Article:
Sunday, August 20, 2006

The best Mr. Bean episode ever!

I remember the way my eyes sort of bulged out of my head with delight the very first time that I saw this video. Granted it's now many years later, and while lovingly embedded in popular culture, new episodes of Mr. Bean are no longer in production. It was hard to watch Rowan Atkinson performing as the sometimes scheming, eccentric, comical, confused, blundering, cheeky Mr. Bean and not laugh. The comedy was a throw back to times when less was more, and the emphasis was more on what was not being said (quite in keeping with the spirit of Charlie Chaplin). Yet amongst the mere 14 episodes in total of this humorous UK comedy that were made, no other episode could ever hold a candle up against this one: Mr. Bean in the hospital.

The plot begins with Mr. Bean lining up in the local emergency room as he's somehow managed to lodge his hand inside of a tea kettle. Impatient to see the doctor, Bean then begins to scheme his way to a better place on the waiting list by tampering with other peoples' tickets. What sets this episode apart however is that shortly into the sketch when Bean goes to take a seat in the waiting room he plonks himself down next to a very heavily casted woman!

We're not talking the sort of casts that you see every day on TV (heck or even once a year for that matter!) - a mere short arm cast, single long leg cast or pair of crutches. Oh no, here Mr. Bean's waiting companion is fully decked out in several casts and a neck brace.

In fact if we take a close look at this patient (her character's name is never revealed) she is wearing at least 5 (plaster looking) casts, seated in a wheelchair (with leg rests) and dawning a hard neck brace - which by the looks of it may be a Philadelphia collar. While she is not in a full body cast, protruding from her rather conservative clothing (this is early 1990's England after all :-)) we see that she is wearing the following casts, all of which are white coloured.

Her left arm is encased in a short arm cast and held closely to her chest with a somewhat simple cream hued sling; her right arm has a long arm cast that leads down to her thumb (and possibly her ring and pinkie fingers) being casted as well; her left leg is in a long leg casts and is supported in a flat, straight position on a black leg rest; her right leg is in a short leg cast which seems as though it hits around the knee, it's resting in a sitting position; lastly (and this really is the highlight of her casting combo for me) the injured woman's entire head and jaw are casted - all the we can see of her face is a small gap rectangular gap that has been left un-casted for her eyes and nose. This face and head cast leads straight into her neck brace.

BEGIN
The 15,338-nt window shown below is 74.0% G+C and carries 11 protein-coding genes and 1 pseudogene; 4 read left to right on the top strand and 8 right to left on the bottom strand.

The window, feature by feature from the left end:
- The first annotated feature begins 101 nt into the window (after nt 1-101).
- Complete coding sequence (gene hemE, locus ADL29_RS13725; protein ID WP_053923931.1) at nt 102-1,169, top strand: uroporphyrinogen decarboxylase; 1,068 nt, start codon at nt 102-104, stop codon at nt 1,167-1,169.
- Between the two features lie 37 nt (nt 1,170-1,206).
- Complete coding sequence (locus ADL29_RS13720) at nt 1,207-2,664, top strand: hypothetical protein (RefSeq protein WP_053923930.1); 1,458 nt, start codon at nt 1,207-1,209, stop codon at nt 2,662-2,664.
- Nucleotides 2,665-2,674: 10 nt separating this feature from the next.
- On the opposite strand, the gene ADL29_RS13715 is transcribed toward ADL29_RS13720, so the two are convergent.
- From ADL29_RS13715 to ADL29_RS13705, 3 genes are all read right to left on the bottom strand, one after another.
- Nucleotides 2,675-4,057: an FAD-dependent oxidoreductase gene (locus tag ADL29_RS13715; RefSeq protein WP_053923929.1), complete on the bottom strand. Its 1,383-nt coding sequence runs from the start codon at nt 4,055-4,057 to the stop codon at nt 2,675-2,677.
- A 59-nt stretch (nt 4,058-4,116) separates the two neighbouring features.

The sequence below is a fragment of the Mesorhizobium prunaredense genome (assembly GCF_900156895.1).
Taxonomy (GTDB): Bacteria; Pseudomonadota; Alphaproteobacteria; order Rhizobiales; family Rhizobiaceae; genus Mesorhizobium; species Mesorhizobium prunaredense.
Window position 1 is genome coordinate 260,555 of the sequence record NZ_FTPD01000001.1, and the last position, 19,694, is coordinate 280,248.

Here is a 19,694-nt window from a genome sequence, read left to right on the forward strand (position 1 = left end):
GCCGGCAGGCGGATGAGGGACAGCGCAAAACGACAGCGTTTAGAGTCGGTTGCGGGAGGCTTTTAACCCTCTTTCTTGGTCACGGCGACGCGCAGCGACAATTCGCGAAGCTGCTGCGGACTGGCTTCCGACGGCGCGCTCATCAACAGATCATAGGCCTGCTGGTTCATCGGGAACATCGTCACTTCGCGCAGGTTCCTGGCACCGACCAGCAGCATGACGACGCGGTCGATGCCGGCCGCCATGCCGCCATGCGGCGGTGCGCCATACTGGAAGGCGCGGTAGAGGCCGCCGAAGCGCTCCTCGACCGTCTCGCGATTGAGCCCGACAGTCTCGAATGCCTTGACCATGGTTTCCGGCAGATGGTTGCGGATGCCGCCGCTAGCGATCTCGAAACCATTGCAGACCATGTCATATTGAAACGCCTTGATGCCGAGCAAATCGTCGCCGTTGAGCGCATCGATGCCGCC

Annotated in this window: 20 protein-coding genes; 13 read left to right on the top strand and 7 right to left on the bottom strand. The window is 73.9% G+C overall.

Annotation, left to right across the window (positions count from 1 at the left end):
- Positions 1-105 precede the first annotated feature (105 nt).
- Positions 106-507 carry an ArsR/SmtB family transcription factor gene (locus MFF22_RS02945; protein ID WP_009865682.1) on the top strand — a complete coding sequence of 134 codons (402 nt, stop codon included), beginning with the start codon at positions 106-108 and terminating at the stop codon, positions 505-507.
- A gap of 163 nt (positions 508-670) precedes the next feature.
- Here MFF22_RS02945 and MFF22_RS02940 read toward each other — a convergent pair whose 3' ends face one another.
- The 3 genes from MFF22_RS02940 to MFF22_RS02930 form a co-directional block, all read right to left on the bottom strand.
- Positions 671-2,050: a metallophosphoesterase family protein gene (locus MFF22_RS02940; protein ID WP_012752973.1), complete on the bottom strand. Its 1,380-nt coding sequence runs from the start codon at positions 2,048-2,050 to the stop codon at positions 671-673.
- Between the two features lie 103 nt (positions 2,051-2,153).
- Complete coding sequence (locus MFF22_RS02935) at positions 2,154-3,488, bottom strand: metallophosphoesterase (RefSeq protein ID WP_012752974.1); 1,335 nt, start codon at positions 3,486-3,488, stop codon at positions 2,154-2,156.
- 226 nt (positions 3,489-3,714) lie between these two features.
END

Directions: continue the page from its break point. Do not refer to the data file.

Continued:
Through out the skit she moves the un-casted fingers on her right hand, laughs, tries to speak (which is inaudible due to the cast over mouth) and is eventually wheeled from the room by a chipper looking pretty brunette nurse in a light blue gown and black nylons. Through out about five and a half minutes of this Mr. Bean clip we get to see a lot of that time being dedicated to shots that include the heavily casted female patient. Much, much shorter shots also show brief clips of three different men with arm casts and one man dressed in green on a pair of crutches with either a bandaged or casted foot.

I would really like to know if the woman's casts are real, or if they are simply well constructed fake casts. If they are not real, my guess would be that the costume crew used white crepe bandages over top of some form of white padding. Whether real or not, the casts look for all intensive purposes to be both well constructed and rather believable. Certainly, they make for a very convincing group of casts that many recreational casts would practically swing the English Channel to wear.

I love that after numerous years without seeing it, I was able to find this episode again and relive the sheer pleasure of watching a heavily casted woman (essentially publicing) in a wheelchair, sitting patiently as she waits to see a doctor. While I know it's almost impossible, there's always been this part of me that views this clip and thinks two things. One, did somebody on the Mr. Bean crew has a (secret) casting fetish and two, could you imagine if this woman really was wearing these casts for medical reasons and was hired to be an character in this show simply because of her beautiful casts. Unlikely, I know, but than again, so is the idea that a British comedy would feature such a heavily casted patient...